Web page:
Next time you run the dryer for an hour just to take care of a dozen socks, you may just get a kick in the pants from seeing the spike, in real-time, on your own electricity usage. On Tuesday, Google introduced a Web application known as PowerMeter that could help homeowners monitor their own electricity usage in the future.
By communicating with smart power meters that relay usage information back to power companies (rather than just spinning a dial to record it,) PowerMeter will display a graph of electricity usage over time, with different trends labeled to show the appliances that are causing them. Google hopes to introduce it as an iGoogle application, allowing users to keep an eye on usage easily, and therefore change their habits to cut down on waste.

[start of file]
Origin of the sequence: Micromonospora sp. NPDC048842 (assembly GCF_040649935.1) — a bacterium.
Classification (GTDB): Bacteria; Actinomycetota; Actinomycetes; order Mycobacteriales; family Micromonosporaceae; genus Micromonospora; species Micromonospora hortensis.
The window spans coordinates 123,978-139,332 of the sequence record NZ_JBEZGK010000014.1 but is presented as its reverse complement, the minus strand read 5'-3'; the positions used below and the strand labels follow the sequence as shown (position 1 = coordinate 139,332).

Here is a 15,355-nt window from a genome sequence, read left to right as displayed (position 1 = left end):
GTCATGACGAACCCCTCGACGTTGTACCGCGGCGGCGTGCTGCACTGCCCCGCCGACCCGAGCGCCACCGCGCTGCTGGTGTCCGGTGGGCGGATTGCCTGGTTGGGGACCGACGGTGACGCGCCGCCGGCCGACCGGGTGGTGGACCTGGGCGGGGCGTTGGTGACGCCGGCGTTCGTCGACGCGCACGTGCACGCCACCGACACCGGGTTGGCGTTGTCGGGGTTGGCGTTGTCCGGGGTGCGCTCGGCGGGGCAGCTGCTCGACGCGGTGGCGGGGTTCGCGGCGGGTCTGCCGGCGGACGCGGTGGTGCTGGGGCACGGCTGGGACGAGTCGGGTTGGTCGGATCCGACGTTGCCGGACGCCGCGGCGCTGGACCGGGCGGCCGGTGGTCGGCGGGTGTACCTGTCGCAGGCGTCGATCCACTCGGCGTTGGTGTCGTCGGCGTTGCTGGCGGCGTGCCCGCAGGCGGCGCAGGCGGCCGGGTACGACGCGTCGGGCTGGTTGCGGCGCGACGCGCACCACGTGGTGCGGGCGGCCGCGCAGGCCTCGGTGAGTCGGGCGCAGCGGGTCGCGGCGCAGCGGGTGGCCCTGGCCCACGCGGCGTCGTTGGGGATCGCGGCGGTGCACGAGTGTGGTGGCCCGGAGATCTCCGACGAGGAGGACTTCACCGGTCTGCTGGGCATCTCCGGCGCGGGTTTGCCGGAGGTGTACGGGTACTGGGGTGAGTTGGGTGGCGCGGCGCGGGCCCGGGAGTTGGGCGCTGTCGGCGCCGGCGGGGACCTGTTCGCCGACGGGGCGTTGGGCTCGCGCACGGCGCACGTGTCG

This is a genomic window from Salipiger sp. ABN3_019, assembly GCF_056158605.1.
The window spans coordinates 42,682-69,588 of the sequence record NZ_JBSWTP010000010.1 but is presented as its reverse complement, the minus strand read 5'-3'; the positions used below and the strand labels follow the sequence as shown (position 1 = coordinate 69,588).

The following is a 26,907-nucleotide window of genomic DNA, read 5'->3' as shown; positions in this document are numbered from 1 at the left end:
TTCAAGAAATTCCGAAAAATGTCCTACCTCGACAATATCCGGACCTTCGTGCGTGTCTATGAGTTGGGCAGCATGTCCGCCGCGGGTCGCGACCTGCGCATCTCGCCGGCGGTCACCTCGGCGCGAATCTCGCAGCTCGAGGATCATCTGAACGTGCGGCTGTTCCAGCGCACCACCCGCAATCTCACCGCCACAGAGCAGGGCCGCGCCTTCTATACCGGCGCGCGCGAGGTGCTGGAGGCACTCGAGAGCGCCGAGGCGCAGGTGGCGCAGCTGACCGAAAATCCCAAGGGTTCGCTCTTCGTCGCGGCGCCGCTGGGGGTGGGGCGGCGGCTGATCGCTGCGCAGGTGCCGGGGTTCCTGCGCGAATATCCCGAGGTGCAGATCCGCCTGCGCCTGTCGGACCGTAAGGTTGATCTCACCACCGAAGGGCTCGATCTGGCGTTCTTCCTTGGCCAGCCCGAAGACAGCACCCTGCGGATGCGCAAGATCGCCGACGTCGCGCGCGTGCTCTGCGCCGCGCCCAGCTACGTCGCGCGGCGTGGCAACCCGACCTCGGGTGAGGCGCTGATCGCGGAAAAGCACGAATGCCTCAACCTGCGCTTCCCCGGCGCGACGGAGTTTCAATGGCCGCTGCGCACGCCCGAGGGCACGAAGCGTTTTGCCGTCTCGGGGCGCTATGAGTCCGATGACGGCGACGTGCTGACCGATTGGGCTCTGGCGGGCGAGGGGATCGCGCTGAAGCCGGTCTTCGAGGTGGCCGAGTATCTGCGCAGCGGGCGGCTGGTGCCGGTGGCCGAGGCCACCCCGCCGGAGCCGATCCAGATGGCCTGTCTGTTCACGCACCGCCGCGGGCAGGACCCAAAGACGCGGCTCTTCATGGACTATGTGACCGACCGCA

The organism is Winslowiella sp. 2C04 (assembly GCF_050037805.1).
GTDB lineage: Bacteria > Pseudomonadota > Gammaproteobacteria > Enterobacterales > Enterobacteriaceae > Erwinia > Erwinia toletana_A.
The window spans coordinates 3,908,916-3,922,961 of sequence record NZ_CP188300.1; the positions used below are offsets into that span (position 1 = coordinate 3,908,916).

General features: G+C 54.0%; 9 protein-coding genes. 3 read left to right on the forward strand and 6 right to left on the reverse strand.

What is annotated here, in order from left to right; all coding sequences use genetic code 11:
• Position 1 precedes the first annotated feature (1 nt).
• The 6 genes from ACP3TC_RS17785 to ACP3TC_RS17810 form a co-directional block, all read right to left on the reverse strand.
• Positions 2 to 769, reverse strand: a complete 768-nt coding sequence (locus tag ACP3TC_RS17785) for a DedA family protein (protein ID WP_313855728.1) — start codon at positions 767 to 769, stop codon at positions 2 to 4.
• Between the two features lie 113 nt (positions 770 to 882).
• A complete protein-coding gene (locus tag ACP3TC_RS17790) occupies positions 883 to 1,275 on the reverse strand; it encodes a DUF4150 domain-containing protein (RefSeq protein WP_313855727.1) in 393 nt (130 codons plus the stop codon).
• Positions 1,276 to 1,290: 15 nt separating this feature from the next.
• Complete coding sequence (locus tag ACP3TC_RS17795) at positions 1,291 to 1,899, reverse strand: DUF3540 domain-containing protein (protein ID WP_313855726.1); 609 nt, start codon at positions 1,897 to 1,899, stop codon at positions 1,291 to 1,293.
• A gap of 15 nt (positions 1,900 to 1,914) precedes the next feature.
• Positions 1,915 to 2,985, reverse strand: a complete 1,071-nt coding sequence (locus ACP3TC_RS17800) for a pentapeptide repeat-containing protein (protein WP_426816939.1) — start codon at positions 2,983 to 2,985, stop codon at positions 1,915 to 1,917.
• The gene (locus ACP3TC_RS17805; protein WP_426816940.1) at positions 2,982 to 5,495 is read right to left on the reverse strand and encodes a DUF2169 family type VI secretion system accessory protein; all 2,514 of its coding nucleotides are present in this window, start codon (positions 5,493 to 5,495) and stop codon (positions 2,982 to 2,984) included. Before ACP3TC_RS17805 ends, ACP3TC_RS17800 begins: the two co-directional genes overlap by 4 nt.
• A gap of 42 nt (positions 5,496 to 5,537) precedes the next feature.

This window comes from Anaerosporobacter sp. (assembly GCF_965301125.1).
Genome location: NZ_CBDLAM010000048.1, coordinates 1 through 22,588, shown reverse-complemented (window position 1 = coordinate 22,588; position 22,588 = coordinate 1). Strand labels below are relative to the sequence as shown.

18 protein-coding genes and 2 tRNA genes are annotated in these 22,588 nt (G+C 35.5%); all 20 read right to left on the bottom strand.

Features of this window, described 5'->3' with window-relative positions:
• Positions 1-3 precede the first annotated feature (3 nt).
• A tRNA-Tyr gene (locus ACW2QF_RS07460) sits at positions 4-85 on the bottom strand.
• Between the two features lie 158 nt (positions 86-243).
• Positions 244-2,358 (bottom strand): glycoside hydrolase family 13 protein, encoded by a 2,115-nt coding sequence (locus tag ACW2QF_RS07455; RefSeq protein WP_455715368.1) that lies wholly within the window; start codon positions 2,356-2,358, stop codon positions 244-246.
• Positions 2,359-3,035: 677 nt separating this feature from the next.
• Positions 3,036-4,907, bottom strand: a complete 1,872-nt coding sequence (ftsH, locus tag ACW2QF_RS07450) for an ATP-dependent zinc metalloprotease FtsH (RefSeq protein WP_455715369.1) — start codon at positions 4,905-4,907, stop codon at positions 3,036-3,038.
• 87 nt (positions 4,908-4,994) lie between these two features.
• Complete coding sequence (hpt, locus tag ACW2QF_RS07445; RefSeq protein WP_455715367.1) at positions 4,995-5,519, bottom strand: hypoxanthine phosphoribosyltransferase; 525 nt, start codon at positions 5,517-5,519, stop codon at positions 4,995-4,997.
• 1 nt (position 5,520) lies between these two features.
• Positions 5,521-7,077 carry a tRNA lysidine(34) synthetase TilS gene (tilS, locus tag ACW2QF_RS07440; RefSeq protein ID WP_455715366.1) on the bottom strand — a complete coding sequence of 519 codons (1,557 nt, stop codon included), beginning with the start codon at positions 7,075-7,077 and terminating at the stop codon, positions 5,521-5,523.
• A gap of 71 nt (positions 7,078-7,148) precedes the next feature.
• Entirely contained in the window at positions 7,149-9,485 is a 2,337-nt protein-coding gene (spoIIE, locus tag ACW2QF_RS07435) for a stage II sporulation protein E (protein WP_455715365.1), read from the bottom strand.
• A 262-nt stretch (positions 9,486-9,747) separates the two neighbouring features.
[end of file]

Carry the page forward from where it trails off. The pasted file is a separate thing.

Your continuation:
In Google’s promotional video for PowerMeter, one engineer claims to have cut his own usage by 64 percent and saved an estimated $3,000 on his electricity bill using an early version of PowerMeter.
Though Google has handled the software implementation, consumers won’t be able to take advantage of it without smart power meters, which remain rare, and the right standards for publishing the information that they produce.
For the moment, PowerMeter remains a closed release in private testing among Google employees until the hardware side of the equation falls into place for the public. According to Google, that could be soon, since the proposed economic stimulus package (PDF) on the table in Washington includes provisions for the installation of 40 million such meters over the next three years.
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